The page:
Self-selection or self-targeting, which prompts the needy individual to enrol himself as a beneficiary for government's poverty alleviation welfare programmes, has been proved to be a better method as compared to the "community" or "Proxy Means Testing (PMT)" methods used by governments in defining population below the poverty line, he said.
Banerjee, currently the Ford Foundation International Professor of Economics at the Massachusetts Institute of Technology (MIT), was delivering the first Suresh Tendulkar memorial lecture here.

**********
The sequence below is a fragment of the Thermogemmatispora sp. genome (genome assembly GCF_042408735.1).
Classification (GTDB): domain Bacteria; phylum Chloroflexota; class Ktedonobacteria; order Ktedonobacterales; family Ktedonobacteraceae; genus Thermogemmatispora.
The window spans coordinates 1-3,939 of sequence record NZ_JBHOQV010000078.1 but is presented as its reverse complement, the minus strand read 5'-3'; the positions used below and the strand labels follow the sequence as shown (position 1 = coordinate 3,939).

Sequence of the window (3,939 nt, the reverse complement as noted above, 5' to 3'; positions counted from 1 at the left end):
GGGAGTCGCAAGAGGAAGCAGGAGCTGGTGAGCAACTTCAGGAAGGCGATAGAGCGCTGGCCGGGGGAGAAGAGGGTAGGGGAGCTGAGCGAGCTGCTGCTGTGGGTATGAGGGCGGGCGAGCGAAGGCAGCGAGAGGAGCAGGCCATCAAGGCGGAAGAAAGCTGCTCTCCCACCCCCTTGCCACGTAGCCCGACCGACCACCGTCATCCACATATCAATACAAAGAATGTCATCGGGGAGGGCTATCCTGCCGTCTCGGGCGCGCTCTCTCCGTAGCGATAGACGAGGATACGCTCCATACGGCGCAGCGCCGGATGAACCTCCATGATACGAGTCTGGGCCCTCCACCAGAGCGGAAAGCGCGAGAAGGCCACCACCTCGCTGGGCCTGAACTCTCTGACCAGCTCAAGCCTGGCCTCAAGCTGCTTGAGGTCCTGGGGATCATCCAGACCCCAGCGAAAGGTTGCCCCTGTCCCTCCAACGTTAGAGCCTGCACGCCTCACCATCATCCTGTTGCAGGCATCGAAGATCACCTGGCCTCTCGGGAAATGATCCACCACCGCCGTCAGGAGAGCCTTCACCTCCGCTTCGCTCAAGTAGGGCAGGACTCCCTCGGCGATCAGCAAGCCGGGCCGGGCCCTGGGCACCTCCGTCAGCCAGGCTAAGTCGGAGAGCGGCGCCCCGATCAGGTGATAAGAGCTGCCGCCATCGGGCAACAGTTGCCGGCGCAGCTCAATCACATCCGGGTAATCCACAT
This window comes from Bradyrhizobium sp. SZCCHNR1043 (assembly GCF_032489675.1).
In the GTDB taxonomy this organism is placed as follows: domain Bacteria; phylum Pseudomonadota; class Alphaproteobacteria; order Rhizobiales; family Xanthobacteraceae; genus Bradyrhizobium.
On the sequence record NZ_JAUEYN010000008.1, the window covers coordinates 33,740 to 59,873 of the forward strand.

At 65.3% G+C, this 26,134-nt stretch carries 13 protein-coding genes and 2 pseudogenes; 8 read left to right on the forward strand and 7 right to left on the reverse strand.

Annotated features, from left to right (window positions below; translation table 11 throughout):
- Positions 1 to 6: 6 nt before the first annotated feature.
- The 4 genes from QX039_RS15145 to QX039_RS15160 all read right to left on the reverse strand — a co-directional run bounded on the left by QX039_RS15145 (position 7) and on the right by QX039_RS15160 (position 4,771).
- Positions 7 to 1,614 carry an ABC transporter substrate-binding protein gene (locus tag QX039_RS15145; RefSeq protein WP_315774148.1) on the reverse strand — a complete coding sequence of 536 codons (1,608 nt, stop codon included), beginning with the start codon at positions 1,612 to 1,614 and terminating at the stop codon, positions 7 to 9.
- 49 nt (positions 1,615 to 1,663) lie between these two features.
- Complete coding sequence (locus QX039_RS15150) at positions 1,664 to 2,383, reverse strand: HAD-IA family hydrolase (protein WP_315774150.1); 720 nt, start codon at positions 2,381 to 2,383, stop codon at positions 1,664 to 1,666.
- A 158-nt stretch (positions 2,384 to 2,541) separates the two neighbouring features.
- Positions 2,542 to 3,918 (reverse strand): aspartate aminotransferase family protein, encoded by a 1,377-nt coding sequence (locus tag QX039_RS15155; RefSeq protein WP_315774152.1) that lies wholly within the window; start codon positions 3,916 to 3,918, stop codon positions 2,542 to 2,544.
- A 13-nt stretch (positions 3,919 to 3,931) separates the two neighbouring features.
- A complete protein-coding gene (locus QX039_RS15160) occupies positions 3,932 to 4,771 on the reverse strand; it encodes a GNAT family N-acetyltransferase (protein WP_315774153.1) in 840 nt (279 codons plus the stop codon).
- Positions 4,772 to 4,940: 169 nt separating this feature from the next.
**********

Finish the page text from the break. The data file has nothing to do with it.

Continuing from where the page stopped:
Stating that "community targeting" of the poor involved "moral perception" of poverty that went beyond the consumption factor, Banerjee said even for lucrative welfare schemes of Government only 60 per cent of the poor show up.
During the lecture, the renowned economist extensively cited findings of a poverty defining programme undertaken in Indonesia in which he was involved.
It was important to find out "the poorest of the poor" and not just "poor" by avoiding "inclusion and exclusion"
errors while identifying the beneficiaries, Banerjee said.
He said the option of distributing "money or food" for the poor is a debatable issue in view of an inefficient Public Distribution System (PDS).
Banerjee said poverty line can be "ad hoc" and involves a "common sense judgement" telling us about whom we should worry most, adding it can not always be perfect.